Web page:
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DENVER -- Dave Reedy didn't know what to think when he saw a U.S. Bank ReliaCard in the mailbox with his mother's name on it. The card is used to distribute unemployment benefits but his mother passed away more than two years ago.
"It was strange. It was totally shocking she would get something after she’s dead," said Reedy.
Reedy realized someone had filed an unemployment claim using his mother's information. He submitted a complaint with the Colorado Department of Labor and Employment.
State officials described rampant unemployment fraud during a press update on Tuesday morning. When asked how many Coloradans may be impacted, officials said they didn't have those numbers.
"I will tell you that we have seen a pretty significant spike in the individuals reporting into us since Dec. 26 that they believe they’ve been a victim of identity theft and fraud," said Cher Haavind, the deputy executive director of the Colorado Department of Labor and Employment (CDLE).
Haavind said when CARES Act funding expired, criminals stopped their attacks on the Pandemic Unemployment Assistance system but moved on to the state's regular Unemployment Insurance system.
"What essentially happened is the criminals are leaving one system and attacking another system," said Haavind.
People often find out their a victim of fraud and potential identify theft when they receive a U.S. Bank ReliaCard in the mail but did not apply for unemployment. In some cases, people have received multiple cards in the mail. Sometimes the card will be in their name but the cards often use the names of other individuals.
"We’ve received over 20, at least 20 of these envelopes so far," said Paul Betthauser, who owns a Denver rental home.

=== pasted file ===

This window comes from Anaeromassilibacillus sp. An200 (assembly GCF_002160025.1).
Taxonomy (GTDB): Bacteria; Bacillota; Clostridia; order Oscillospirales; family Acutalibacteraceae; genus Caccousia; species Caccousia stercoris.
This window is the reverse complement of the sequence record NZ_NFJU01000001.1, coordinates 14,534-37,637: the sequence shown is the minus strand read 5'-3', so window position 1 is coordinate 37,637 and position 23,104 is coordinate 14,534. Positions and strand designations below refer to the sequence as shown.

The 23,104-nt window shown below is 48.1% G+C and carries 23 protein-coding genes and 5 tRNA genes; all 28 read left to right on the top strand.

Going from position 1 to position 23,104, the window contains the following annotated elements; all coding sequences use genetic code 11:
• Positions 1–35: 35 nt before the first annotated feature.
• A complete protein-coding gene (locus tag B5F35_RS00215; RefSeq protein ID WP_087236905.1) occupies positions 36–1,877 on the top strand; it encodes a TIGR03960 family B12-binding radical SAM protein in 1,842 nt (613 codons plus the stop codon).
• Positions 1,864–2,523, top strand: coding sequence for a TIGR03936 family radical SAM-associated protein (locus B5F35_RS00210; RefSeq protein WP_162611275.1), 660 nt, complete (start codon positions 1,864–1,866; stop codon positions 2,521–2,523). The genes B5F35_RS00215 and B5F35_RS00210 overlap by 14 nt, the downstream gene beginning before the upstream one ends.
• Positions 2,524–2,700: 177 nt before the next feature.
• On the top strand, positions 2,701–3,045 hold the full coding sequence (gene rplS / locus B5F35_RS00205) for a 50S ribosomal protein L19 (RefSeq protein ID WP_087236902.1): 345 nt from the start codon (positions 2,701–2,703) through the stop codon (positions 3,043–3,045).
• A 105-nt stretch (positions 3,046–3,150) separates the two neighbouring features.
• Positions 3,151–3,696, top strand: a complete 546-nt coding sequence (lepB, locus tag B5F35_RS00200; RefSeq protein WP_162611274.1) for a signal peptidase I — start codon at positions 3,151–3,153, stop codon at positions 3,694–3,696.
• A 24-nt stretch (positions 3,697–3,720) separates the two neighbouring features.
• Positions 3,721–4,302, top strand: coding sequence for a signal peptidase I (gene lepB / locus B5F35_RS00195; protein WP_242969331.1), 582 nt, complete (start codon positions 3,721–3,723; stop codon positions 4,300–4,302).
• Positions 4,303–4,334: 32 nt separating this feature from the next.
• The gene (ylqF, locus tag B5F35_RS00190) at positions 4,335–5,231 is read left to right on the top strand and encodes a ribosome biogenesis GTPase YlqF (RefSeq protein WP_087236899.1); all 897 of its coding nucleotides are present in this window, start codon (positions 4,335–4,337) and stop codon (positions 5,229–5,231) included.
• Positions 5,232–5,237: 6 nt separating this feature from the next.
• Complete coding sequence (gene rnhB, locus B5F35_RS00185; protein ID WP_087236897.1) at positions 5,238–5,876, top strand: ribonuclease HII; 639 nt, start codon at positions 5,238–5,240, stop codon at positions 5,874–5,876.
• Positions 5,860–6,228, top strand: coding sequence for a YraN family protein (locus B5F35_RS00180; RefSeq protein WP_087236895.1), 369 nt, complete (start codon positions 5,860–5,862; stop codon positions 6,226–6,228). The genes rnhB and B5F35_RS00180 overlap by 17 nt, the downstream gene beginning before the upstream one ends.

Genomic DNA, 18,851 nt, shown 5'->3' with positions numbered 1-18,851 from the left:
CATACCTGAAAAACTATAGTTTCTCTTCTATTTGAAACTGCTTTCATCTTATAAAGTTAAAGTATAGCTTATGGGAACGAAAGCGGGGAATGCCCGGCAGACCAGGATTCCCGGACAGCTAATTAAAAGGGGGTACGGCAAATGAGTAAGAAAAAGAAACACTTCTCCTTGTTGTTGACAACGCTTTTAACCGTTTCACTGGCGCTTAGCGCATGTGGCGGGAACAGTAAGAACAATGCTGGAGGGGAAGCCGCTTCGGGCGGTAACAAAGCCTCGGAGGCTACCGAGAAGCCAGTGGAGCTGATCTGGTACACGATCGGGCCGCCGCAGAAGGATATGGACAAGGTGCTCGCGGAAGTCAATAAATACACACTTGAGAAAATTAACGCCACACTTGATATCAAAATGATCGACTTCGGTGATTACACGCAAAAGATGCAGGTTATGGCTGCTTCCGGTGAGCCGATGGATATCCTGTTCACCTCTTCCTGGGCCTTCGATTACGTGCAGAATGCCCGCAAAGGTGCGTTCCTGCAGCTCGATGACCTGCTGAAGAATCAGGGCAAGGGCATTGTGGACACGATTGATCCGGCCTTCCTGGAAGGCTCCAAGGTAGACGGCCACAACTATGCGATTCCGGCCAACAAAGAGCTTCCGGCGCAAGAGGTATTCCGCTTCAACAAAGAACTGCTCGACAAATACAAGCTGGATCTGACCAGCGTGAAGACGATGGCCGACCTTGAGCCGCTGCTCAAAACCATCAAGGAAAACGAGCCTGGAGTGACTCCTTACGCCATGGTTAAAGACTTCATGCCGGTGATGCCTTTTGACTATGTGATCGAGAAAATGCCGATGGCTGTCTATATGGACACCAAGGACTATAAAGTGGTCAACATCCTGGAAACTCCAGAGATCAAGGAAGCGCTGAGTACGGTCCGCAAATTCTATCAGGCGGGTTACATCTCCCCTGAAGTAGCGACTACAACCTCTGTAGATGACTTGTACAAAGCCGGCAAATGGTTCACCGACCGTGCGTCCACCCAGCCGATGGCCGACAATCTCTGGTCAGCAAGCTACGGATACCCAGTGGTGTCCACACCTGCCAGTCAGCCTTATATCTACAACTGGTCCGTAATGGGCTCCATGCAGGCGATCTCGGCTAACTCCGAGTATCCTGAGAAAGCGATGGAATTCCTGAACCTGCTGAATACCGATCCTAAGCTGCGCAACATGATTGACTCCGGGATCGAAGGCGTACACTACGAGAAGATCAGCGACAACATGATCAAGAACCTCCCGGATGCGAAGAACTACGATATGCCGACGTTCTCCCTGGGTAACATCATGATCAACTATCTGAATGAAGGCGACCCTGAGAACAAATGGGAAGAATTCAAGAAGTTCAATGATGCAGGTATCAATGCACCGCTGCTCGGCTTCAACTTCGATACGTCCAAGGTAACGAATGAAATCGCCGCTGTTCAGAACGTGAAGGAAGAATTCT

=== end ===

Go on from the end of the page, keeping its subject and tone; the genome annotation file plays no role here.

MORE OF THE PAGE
Betthauser reached out to Denver7 after multiple cards were sent to the rental property. State officials say criminals are using real estate listings to file these fake unemployment claims.
"We have found if you have posted online a rental property, if you have posted your home is for sale, a MLS listing, that it is likely that address is going to be utilized for fraudulent claims. The hope there is that nobody is present there to find all those ReliaCards," said Phil Spesshardt, Benefits Services Branch Manager for the CDLE.
According to CDLE, anyone who believes their identity was stolen and used to make an unemployment claim should be add a fraud alert to the three credit reporting agencies.
The department started the process of upgrading their unemployment systems Tuesday to combine the regular and PUA systems into one. They say that the upgrade system will streamline the process for applicants and people requesting payment and should help with future updates from the federal government regarding new programs and fraud detection.
There will also be a new identity verification requirement within the PUA system to help combat the massive amount of fraud it has seen nationwide this year, Haavind said, but officials are still awaiting details on exactly what those changes will be.
A spokesperson for U.S. Bank ReliaCard provided further instructions for canceling the card:
Anyone who has received a card for unemployment benefits that they did not apply for should destroy the card, report it on the ReliaCard website usbankreliacard.com, notify the state unemployment agency that paid the unemployment benefits of potential fraud, and take precautions to mitigate the risks of potential identity theft. The determination of unemployment benefit claims approval and to whom ReliaCards are issued resides with the state.